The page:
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Jamaica Dogwood
Plant Description
Parts Used
Medicinal Uses/Indications
Available Forms
How to Take It
Possible Interactions
Supporting Research

Jamaica dogwood (Piscidia erythrina/Piscidia piscipula) is best known as a traditional remedy for treating neuralgia (burning or stabbing pain along the course of a nerve), migraine, insomnia, and nervous tension. As early as 1844, Western scientists discovered that Jamaica dogwood had narcotic, analgesic, and sweat-promoting properties. Recent scientific studies have helped substantiate early findings, demonstrating that bark extracts of this plant produce sedative and narcotic effects in animals.

In addition to its medicinal uses, Jamaica dogwood has been a valuable source of charcoal and wood for building boats, and has been used in fish poisons.

Plant Description

Jamaica dogwood is indigenous to Central America, Florida, and the West Indies, and can now also be found in Texas, Mexico, and the northern part of South America. The plant's characteristic pods bear four projecting longitudinal wings. The bark is yellow or grayish brown on the outer surface, and lighter colored or white on the inner surface. The Jamaica dogwood's distinctly acrid and bitter taste causes a burning sensation in the mouth, and the bark gives off an unpleasant odor.

Parts Used

The dried root bark and stem bark are used medicinally to treat a variety of ailments.

Medicinal Uses/Indications

Jamaica dogwood is used to treat the following conditions:

  • Neuralgia
  • Nervous debility
  • Insomnia
  • Migraine
  • Dysmenorrhea (painful menstruation)
  • Violent toothache
  • Whooping cough

It is also used for these qualities: analgesic, cardiotonic (helps the heart muscle work better), diuretic (promotes excretion of salts and water from the kidney), hypnotic, antispasmodic, and for dilating the pupil of the eye.

Available Forms

The Jamaica dogwood root bark is sold in pieces about one to two inches in length and 1/8 inch in thickness. There is considerable variation in the chemical constituents of Jamaica dogwood from different geographic regions, so it is important to make sure that it contains a maximum quantity of all active ingredients, including jamaicin and lisetin. Jamaica dogwood is also available in liquid extract and tincture forms.

How to Take It

The following are recommended doses:

  • Dried root bark: 1 to 4 g (or equivalent in decoction) three times daily
  • Fluid extract: (1:1 in 30% alcohol) 1 to 2 ml three times daily; or 2 to 8 ml per day (1:1, 60% ethanol)
  • Tincture (1:5 in 45% ethanol): 5 to 30 drops (1 to 2 ml) three times a day


Although Jamaica dogwood is an effective herbal remedy, it has potentially adverse side effects, such as gastric distress and nausea, as well as depression. Only trained and qualified health care providers who understand the pharmacology, toxicology, and proper herbal preparation of this plant should administer it. Under no circumstances should this plant be used during pregnancy and breastfeeding.

Possible Interactions

No noteworthy interactions (positive or negative) between Jamaica dogwood and conventional medications are known to have been reported in the literature to date.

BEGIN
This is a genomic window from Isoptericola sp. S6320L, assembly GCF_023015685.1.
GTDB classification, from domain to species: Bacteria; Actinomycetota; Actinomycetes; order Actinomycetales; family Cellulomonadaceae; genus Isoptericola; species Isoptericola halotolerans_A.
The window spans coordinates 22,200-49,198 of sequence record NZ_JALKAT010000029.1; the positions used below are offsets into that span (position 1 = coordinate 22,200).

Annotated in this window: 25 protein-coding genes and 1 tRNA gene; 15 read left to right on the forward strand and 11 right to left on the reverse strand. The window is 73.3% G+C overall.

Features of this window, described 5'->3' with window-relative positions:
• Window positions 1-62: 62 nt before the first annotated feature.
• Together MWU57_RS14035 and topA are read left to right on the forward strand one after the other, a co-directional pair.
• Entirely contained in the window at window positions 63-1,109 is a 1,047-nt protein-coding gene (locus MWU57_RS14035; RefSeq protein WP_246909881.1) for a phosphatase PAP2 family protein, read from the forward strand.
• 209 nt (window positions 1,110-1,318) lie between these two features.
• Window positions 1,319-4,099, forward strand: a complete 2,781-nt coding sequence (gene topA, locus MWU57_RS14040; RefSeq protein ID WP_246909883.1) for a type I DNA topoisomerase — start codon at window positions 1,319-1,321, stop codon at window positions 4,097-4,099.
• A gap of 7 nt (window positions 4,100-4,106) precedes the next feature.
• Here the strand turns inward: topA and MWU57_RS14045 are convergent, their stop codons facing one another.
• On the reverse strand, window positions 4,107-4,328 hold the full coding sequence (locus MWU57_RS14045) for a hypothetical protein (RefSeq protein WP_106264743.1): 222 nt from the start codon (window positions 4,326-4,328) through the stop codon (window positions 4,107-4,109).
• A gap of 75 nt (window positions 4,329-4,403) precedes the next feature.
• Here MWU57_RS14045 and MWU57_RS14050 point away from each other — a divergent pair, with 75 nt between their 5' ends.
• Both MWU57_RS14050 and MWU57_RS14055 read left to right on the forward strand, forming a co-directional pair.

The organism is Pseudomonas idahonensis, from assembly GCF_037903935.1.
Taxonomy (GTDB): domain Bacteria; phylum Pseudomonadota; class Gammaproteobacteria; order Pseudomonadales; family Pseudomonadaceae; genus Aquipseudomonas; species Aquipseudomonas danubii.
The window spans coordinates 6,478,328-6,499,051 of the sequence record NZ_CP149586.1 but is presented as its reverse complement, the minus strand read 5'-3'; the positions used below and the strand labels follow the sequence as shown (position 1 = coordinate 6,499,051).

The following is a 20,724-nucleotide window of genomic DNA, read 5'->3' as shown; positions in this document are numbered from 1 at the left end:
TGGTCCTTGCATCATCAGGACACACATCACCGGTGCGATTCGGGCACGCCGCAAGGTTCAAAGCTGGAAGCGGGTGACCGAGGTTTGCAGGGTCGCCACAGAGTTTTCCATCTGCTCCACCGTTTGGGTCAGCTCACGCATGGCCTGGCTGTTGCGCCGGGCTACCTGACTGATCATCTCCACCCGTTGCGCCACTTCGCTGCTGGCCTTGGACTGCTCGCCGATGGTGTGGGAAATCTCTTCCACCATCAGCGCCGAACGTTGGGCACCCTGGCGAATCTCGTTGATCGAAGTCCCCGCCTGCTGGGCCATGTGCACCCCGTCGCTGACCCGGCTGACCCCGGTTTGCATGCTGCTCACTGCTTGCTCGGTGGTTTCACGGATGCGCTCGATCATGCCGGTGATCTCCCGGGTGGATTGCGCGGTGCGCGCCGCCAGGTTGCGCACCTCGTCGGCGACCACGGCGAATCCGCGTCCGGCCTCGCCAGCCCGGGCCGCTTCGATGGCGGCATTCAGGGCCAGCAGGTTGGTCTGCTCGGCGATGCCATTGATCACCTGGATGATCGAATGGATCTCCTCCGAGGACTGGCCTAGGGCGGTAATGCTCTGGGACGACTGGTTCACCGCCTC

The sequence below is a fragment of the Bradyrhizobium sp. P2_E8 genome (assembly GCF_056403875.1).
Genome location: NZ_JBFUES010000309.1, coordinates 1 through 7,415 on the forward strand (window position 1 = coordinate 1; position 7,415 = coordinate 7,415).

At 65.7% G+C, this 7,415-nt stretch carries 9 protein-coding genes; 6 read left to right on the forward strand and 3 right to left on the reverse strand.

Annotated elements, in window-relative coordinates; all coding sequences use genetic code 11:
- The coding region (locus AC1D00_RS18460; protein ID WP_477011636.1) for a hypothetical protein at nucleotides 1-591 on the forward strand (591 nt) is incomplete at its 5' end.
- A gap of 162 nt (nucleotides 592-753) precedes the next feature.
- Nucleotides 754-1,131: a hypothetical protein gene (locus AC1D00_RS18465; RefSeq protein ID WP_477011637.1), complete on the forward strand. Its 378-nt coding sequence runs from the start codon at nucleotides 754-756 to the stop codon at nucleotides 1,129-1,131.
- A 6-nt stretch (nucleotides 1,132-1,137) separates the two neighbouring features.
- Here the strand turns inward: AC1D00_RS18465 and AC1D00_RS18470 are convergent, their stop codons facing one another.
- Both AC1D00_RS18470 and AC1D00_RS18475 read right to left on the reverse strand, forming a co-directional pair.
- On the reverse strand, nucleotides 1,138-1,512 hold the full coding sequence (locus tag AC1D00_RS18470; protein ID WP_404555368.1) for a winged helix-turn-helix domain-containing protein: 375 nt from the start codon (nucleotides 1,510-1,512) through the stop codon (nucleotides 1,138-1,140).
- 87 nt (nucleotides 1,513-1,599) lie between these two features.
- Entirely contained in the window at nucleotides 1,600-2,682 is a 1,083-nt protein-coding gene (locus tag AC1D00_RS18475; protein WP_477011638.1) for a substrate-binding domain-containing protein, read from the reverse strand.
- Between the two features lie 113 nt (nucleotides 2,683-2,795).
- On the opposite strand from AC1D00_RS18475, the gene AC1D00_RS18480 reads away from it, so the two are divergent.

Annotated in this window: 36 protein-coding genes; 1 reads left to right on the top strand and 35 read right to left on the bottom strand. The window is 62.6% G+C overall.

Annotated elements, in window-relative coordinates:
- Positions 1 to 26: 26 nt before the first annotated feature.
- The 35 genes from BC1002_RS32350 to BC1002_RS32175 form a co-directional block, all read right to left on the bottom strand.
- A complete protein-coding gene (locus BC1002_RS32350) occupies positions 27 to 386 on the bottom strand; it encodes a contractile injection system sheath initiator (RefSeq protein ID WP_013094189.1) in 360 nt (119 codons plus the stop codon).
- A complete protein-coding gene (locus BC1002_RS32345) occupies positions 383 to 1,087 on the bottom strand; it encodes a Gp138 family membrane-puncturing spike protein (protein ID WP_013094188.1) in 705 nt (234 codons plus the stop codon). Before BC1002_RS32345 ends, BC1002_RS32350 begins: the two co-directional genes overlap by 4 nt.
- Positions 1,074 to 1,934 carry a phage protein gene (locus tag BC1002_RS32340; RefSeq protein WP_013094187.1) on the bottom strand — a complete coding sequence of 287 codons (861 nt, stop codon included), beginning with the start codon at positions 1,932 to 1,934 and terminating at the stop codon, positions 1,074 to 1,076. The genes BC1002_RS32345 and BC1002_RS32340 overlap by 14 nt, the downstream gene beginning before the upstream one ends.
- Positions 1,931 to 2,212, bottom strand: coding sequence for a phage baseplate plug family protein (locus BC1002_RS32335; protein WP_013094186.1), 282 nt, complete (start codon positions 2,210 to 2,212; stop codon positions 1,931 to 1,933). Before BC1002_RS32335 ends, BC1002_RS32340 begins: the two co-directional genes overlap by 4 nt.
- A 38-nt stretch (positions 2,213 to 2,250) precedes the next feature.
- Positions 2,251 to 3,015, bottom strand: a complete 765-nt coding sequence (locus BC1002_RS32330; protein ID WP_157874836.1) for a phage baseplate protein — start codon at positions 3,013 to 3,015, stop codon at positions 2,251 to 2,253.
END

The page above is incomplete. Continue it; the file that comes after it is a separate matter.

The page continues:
Supporting Research

Arvigo R, Balick M. Rainforest Remedies:One Hundred Healing Herbs of Belize. Twin Lakes, Wis: Lotus Press; 1993:97.

Aurousseau M, et al. Certain pharmacodynamic properties of Piscidia erythrina.Ann Pharm Fr. 23:251-257.

British Herbal Pharmacopoeia. 4th ed. Great Britain: Biddles Ltd, Guildford and King's Lynn; 1996:139-141.

Caceres A, Lopez BR, Giron MA, Logemann H. Plants used in Guatemala for the treatment of dermatophytic infections. 1. Screening for antimycotic activity of 44 plant extracts. J Ethnopharmacol. 1991;51(5):263-276.

Costello CH, Butler CL. An investigation of Piscidia erythrina (Jamaica dogwood). J Am Pharm Assoc. 1948;37:89-96.

Della Loggia, R, Tubaro A, Redaelli C. Evaluation of the activity on the mouse CNS of several plant extracts and a combination of them. J Ethnopharmacol. 1991;31:263-276.

Dorland's Illustrated Medical Dictionary. 25th ed. Philadelphia, Pa: WB. Saunders; 1974.

Duke JA. Phytochemical Database, USDA–ARS–NGRL, Beltsville Agricultural Research Center, Md. Available at

Grieve M. A Modern Herbal. Vol. I.New York, NY: Dover; 1971:261-262.

Mabberley DJ. The Plant-Book: A Portable Dictionary of the Higher Plants. England: Cambridge University Press; 1987: 457.

Newall C, Anderson L; Phillipson J. Herbal Medicines: A Guide for Health-care Professionals. London, England: Pharmaceutical Press; 1996: 174-175.

Pilcher JD, et al. The action of the so-called female remedies on the excised uterus of the guinea-pig. Arch Int Med. 1916;18:557-583.

Pilcher JD, Mauer RT. The action of female remedies on the intact uteri of animals. Surg Gynecol Obstet. 1918;97-99.

Copyright © 2000 Integrative Medicine Communications

The publisher does not accept any responsibility for the accuracy of the information or the consequences arising from the application, use, or misuse of any of the information contained herein, including any injury and/or damage to any person or property as a matter of product liability, negligence, or otherwise. No warranty, expressed or implied, is made in regard to the contents of this material. No claims or endorsements are made for any drugs or compounds currently marketed or in investigative use. This material is not intended as a guide to self-medication. The reader is advised to discuss the information provided here with a doctor, pharmacist, nurse, or other authorized healthcare practitioner and to check product information (including package inserts) regarding dosage, precautions, warnings, interactions, and contraindications before administering any drug, herb, or supplement discussed herein.
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